A song was even composed for the heroic event.
Jack Jouett’s Ride
(From Charlottesville Daily Press, 1909)
Hearken good people: awhile abide
And hear of stout Jack Jouett’s ride;
How he rushed his steed, nor stopped nor stayed
Till he warned the people of Tarleton’s raid.
The moment his warning note was rehearsed
The State Assembly was quickly dispersed.
In their haste to escape, they did not stop
Until they had crossed the mountain top.
And upon the other side come down.
To resume their sessions in Staunton Town.
His parting steed he spurred,
In haste to carry the warning
To that greatest statesman of any age,
The Immortal Monticello Sage.
Here goes to thee, Jack Jouett!
Lord keep thy memory green;
You made the greatest ride, sir,
That ever yet was seen.
We did walk through the wine cellar on the way out of the estate vowing to learn more about the man and legend. Speaking of, he was one of the first to start grape growing thanks to his Italian friends and obsession. Today, Monticello is immortalized on the U.S. nickle and you can see the influence of his architecture on countless buildings including the University of Virginia.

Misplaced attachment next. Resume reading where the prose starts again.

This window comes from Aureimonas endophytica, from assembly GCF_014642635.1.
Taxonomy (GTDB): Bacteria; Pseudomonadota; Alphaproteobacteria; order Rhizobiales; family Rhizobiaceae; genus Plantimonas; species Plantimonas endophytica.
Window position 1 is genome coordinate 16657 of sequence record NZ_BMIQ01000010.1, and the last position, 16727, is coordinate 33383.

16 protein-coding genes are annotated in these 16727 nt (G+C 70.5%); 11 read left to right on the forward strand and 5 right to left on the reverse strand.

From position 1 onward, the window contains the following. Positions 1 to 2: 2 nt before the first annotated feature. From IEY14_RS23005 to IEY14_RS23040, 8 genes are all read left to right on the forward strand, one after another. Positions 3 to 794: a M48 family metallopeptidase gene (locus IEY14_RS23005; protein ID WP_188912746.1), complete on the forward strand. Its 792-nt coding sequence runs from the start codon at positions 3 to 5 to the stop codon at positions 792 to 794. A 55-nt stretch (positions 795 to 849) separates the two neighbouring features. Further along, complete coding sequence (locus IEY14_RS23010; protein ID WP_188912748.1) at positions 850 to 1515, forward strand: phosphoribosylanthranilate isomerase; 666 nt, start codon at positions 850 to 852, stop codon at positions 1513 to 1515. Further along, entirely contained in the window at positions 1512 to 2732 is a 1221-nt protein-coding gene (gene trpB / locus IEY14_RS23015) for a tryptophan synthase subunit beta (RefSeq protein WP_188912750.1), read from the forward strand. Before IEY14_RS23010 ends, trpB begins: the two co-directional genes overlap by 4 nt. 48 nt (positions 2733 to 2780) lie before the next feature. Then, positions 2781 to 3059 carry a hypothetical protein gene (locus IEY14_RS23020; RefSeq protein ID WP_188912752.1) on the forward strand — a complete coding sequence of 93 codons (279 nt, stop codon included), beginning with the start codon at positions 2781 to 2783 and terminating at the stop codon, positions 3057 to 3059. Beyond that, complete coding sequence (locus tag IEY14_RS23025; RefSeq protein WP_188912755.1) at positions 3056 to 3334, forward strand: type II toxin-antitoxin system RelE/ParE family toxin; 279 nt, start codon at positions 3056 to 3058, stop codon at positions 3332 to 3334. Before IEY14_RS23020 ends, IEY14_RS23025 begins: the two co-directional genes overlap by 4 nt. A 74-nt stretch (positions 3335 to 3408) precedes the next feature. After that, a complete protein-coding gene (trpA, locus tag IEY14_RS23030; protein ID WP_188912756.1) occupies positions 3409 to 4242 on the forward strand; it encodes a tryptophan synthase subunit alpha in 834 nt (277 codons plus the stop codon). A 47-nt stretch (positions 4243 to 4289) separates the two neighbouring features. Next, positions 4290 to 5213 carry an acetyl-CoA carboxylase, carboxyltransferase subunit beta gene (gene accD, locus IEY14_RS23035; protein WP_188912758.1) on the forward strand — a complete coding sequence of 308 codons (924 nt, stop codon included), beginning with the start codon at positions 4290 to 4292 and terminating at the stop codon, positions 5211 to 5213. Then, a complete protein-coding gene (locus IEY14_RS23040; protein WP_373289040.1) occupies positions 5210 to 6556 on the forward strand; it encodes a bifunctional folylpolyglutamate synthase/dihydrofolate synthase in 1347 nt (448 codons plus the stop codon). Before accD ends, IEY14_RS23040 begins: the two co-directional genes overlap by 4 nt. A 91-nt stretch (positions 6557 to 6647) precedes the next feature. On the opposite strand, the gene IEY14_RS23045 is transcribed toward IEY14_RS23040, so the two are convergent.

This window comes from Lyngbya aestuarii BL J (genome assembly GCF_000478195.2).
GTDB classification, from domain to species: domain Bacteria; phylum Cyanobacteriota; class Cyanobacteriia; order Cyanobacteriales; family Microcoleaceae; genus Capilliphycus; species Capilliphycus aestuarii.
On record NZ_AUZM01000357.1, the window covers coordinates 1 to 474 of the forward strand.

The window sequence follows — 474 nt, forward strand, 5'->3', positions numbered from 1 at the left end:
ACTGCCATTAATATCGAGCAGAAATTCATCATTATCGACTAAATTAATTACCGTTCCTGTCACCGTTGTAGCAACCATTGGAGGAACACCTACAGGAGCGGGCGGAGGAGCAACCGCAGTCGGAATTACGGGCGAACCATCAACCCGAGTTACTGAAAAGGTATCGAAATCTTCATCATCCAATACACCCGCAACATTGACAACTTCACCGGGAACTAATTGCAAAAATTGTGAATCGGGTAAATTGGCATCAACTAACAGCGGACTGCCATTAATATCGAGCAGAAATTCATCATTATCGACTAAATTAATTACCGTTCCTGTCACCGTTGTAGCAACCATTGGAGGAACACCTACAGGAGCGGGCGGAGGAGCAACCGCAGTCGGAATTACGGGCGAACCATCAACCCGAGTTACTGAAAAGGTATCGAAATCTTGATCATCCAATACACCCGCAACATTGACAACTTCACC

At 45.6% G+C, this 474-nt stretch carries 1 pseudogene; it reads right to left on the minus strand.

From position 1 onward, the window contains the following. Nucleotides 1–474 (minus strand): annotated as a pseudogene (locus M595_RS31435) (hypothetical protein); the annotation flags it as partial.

On our way out of Charlottesville, we stopped by Carter Mountain Orchard, and I am here to tell you that if you’re in the area, this place is an absolute must. In the fall, it’s all about apple picking, but there are other times of year they are open for cherries, peaches, nectarines, and pumpkins.
We got there just before sunset and ventured straight to the Fuji fields up a steep hill so we could get the best vantage point over the grounds. After an hour of roaming in the orchard through several rows of full trees, we left with $10 worth of apples and two cups of steaming hot apple cider.
While our time there was brief because of the setting sun, it was one of my highlights of last year, and I so look forward to going back in the summer. And when we do go back, we have a lot more history to take in like the home of James Monroe, Jefferson’s close friend and ally.
But before then, there was another president’s home we wandered through, so stay tuned next week for Mount Vernon.